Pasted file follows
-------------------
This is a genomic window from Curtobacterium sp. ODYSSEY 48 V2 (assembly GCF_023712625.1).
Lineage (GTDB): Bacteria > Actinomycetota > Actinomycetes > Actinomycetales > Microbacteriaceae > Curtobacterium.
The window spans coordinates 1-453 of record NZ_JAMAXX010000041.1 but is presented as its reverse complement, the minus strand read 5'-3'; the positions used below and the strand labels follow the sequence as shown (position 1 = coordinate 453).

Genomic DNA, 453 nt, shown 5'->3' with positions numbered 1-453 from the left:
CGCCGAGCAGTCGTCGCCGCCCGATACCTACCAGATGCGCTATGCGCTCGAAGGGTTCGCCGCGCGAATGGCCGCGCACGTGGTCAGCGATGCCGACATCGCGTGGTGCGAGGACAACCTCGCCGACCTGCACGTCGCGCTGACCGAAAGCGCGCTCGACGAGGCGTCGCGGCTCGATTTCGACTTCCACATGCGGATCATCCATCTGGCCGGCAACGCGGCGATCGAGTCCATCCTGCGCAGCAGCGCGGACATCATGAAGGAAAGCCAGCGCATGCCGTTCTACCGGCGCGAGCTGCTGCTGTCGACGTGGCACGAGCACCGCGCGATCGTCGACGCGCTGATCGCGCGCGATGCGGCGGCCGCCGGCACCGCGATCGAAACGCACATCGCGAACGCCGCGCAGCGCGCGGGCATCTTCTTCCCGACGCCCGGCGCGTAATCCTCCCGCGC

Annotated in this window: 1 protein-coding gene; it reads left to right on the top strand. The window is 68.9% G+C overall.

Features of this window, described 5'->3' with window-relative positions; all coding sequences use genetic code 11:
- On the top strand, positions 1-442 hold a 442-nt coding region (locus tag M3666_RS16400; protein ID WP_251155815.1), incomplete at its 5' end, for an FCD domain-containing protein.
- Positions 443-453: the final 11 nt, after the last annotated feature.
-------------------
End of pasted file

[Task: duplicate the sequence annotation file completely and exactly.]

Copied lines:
This is a genomic window from Curtobacterium sp. ODYSSEY 48 V2 (assembly GCF_023712625.1).
Lineage (GTDB): Bacteria > Actinomycetota > Actinomycetes > Actinomycetales > Microbacteriaceae > Curtobacterium.
The window spans coordinates 1-453 of record NZ_JAMAXX010000041.1 but is presented as its reverse complement, the minus strand read 5'-3'; the positions used below and the strand labels follow the sequence as shown (position 1 = coordinate 453).

Genomic DNA, 453 nt, shown 5'->3' with positions numbered 1-453 from the left:
CGCCGAGCAGTCGTCGCCGCCCGATACCTACCAGATGCGCTATGCGCTCGAAGGGTTCGCCGCGCGAATGGCCGCGCACGTGGTCAGCGATGCCGACATCGCGTGGTGCGAGGACAACCTCGCCGACCTGCACGTCGCGCTGACCGAAAGCGCGCTCGACGAGGCGTCGCGGCTCGATTTCGACTTCCACATGCGGATCATCCATCTGGCCGGCAACGCGGCGATCGAGTCCATCCTGCGCAGCAGCGCGGACATCATGAAGGAAAGCCAGCGCATGCCGTTCTACCGGCGCGAGCTGCTGCTGTCGACGTGGCACGAGCACCGCGCGATCGTCGACGCGCTGATCGCGCGCGATGCGGCGGCCGCCGGCACCGCGATCGAAACGCACATCGCGAACGCCGCGCAGCGCGCGGGCATCTTCTTCCCGACGCCCGGCGCGTAATCCTCCCGCGC

Annotated in this window: 1 protein-coding gene; it reads left to right on the top strand. The window is 68.9% G+C overall.

Features of this window, described 5'->3' with window-relative positions; all coding sequences use genetic code 11:
- On the top strand, positions 1-442 hold a 442-nt coding region (locus tag M3666_RS16400; protein ID WP_251155815.1), incomplete at its 5' end, for an FCD domain-containing protein.
- Positions 443-453: the final 11 nt, after the last annotated feature.